The company expects EPS to be between $4.02 and $4.12. On a non-GAAP basis, EPS is expected to be in the range of $4.75 and $4.85.
Within diagnostics, Beckman Coulter saw core revenue growth in the low-single digits, while Cepheid was up in the double digits for the quarter.
The company's Life Sciences segment was up 17 percent year over year, while its Diagnostics business grew 8 percent.
The company's Diagnostics business was up 14 percent, while its Life Sciences business grew 13 percent. The firm also closed its $2 billion buy of IDT last week.
In Life Sciences, CEO Thomas Joyce noted a strong performance by Beckman Coulter, while in Diagnostics, he said Cepheid grew 25 percent year over year.
The company said that EPS for next year is anticipated to be between $3.50 and $3.60. On an adjusted basis, EPS is expected in the range of $4.25 to $4.35.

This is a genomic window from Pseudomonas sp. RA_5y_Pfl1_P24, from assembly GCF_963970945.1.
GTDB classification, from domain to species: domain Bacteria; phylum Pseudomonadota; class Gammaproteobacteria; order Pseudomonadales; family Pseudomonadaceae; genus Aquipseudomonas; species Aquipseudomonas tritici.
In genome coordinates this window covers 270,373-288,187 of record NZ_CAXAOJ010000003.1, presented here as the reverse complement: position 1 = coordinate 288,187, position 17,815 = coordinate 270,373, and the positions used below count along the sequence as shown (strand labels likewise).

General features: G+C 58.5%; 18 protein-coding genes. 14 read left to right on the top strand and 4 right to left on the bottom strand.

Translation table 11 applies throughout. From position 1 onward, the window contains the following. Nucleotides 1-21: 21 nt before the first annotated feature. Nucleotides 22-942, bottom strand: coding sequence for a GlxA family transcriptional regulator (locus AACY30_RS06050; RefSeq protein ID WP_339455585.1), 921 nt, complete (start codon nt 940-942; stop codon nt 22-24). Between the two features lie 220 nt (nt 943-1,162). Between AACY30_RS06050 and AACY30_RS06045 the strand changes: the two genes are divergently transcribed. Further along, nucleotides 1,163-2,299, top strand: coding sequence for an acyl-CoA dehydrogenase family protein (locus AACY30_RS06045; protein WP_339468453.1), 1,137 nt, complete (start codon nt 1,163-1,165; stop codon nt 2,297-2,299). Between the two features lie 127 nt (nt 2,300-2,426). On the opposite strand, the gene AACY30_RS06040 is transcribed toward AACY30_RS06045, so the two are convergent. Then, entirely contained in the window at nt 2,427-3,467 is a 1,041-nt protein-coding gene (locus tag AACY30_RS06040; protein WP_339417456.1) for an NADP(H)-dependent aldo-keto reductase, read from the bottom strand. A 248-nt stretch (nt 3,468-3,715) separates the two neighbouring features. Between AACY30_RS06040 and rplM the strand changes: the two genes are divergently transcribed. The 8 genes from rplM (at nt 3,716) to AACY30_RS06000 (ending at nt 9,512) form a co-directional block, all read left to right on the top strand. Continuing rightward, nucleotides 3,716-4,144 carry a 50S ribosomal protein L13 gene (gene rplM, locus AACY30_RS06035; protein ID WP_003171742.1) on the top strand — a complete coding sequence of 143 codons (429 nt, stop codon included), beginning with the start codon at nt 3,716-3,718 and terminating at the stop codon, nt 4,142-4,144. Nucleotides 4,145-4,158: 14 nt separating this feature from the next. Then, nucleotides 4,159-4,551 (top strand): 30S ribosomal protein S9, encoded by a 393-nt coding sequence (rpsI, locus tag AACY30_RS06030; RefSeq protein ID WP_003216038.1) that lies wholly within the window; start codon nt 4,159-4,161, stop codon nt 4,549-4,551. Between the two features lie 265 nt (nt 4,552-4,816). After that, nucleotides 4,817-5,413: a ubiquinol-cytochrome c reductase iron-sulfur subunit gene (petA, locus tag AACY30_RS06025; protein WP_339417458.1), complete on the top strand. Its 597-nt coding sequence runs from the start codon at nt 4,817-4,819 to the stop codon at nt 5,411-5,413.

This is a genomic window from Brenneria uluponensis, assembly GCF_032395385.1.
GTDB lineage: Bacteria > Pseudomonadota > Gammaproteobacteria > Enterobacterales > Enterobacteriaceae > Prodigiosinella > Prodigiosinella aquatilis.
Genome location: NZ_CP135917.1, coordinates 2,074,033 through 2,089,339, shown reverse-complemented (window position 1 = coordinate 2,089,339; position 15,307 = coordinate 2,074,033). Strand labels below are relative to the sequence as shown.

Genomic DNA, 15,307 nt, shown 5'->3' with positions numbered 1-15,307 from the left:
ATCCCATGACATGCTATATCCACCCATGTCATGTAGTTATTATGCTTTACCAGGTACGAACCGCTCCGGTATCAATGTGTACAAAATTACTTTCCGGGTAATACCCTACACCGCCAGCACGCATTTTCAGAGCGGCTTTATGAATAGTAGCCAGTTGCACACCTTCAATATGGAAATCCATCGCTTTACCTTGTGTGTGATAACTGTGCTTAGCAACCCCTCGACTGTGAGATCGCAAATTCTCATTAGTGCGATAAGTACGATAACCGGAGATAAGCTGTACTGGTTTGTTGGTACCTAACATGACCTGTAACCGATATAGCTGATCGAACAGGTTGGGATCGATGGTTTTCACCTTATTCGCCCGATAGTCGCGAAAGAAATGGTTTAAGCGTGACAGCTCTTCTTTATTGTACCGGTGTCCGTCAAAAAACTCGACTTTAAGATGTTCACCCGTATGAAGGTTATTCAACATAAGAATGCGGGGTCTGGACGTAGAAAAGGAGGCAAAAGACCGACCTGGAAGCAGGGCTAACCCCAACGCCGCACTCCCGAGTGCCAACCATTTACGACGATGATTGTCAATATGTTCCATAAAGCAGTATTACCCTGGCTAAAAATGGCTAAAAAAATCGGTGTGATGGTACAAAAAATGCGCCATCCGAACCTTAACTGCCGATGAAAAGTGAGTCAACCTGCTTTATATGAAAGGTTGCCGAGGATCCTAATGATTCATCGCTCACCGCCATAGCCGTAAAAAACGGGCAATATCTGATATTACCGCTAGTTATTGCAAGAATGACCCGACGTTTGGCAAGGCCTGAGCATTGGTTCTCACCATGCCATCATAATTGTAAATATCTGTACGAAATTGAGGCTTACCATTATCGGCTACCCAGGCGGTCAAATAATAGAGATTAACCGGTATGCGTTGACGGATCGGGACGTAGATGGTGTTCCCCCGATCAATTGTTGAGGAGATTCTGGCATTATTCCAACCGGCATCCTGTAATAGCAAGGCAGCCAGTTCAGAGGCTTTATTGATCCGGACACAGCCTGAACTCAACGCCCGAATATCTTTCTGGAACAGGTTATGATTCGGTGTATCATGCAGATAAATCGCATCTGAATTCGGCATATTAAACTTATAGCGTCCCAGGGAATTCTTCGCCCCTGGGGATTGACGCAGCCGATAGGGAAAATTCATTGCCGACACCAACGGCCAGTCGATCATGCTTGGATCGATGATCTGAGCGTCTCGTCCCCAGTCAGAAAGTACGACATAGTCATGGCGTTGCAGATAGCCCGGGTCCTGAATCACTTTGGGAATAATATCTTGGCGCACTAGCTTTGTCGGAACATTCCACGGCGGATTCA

The firm beat the consensus Wall Street estimates on the top and bottom lines as the diagnostics segment saw revenues grow 20 percent year over year.
A report from Leerink predicted Thermo Fisher Scientific could launch such a system within the next year, potentially opening up the clinical mass spec market.
Overall growth was driven by the company's diagnostics segment, which rose 11 percent, while life sciences improved 6 percent
The deal gives Beckman Coulter non-exclusive distribution rights in the US and Canada to the NGS library preparation kits for cell-free DNA in plasma.
A genomic analysis of modern and ancient maize reveals a complicated domestication history, according to Reuters.
In PLOS this week: MYRF variant linked to congenital diaphragmatic hernia, analysis of the "dragon's blood" red resin produced by traditional medicine plants, and more.
CNBC reports that half of academic researchers leave after about five years.
Researchers have used genetic analysis to confirm a new type of salamander, the New York Times reports.